Here’s from Shakespeare. There may be some mistakes, though.
There is a tide in the affairs of men, which, taken at the flood, leads to fortune.
Could you explain the highlighted part, please?
P.S. Oh, I've just found a lot abt it on the Net.
Last edited by Humble; 15-Feb-2007 at 07:03.
It's from Julius Caesar - but you probably know that by now.
It's one of the conspirators trying to persuade a friend of Caesar to join (or maybe renew his allegiance to - it's a long time since I read it) the conspiracy; or maybe it's a soliloquy (Brutus?) in which the speaker is trying to persuade himself to do it. He says that in human dealings ('the affairs of man') there is a tide. The image is based on ships leaving the safety of a harbour: 'the flood' is when the tide is at its deepest. He goes on to say 'we must take the current when it serves' - in other words, we must take advantage of favourable conditions while we can. There a couple of sayings, with the same effect:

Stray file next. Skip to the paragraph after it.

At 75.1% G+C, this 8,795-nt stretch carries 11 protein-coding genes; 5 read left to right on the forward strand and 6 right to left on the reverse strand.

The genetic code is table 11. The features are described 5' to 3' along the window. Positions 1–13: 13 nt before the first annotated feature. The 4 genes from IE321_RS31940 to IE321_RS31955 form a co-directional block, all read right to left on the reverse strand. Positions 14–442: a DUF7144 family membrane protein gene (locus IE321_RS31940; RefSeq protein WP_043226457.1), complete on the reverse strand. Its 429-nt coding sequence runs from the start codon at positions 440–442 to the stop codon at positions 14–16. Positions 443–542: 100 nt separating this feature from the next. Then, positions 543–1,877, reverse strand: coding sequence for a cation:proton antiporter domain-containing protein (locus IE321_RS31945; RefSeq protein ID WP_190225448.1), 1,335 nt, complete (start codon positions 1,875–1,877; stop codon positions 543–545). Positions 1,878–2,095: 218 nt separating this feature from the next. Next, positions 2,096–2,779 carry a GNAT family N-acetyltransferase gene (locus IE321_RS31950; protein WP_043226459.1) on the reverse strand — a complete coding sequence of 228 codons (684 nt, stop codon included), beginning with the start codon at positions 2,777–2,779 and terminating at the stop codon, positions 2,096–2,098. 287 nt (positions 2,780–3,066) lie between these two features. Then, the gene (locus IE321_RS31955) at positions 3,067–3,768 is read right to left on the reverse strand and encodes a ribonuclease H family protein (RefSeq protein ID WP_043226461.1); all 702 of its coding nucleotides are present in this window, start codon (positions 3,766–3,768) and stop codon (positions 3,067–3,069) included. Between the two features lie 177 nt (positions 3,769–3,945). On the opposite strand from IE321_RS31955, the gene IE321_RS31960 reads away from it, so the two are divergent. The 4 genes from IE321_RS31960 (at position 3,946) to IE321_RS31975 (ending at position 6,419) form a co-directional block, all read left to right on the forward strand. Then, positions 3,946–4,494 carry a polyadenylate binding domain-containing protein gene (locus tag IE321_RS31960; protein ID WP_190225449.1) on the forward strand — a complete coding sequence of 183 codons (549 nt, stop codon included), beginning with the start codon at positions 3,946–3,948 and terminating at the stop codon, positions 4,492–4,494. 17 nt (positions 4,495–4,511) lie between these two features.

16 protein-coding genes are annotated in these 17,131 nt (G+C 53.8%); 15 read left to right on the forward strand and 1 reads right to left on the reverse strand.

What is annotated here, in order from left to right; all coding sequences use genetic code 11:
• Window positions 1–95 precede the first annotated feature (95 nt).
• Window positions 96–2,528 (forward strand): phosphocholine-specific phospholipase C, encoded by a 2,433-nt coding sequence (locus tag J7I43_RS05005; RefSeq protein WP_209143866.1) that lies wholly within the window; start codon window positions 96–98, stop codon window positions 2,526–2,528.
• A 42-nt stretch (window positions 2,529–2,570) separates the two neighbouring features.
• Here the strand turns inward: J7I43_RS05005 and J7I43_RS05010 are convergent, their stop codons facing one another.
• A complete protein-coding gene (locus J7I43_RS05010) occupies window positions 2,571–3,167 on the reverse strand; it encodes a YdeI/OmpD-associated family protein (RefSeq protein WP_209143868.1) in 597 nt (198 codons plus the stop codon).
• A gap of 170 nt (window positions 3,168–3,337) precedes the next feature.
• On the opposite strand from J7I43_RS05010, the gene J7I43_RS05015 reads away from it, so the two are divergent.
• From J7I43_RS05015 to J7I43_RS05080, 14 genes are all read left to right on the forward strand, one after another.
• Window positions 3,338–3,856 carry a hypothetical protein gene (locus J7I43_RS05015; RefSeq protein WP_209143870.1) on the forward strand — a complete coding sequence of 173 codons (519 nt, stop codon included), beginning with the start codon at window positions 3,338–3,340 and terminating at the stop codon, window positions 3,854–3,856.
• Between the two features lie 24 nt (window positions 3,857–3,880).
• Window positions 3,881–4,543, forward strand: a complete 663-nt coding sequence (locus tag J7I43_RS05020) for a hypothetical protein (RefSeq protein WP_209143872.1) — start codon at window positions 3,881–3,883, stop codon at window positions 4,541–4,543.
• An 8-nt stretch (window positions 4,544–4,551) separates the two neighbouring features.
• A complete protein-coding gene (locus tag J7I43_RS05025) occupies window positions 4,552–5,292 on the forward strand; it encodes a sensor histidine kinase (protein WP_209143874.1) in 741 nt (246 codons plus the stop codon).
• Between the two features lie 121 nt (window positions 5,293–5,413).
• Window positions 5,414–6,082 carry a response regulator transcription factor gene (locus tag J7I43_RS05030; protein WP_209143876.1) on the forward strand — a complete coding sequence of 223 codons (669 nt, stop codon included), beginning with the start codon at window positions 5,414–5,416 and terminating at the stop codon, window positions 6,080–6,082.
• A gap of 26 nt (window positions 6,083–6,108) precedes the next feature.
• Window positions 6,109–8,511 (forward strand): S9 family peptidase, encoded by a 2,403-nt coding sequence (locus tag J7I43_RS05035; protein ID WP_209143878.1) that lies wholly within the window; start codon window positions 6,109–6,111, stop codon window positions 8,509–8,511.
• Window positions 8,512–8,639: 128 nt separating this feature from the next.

- Strike while the iron is hot (think of a blacksmith)
- Make hay while the sun shines
What confused me was this combination – the flood, which I only referred to rivers (or rains) and the tide. So, the flood is, metaphorically, a moment of opportunity which you must seize before the tide takes it back to sea.
There is a tide in the affairs of men,
Which, taken at the flood, leads on to fortune;
Omitted, all the voyage of their life
Is bound in shallows and in miseries.
William Shakespeare, Julius Caesar
Many thanks, Bob.
You're welcome. .
You may have had trouble parsing 'Omitted' in that context. It's rather dense language. '[If the tide is] omitted [that is, if the people involved don't take advantage of it], all the voyage of their life [that is, the life of those people] is bound in [restricted to] shallows [areas of the sea where the water is too shallow for a ship to move freely]...'.
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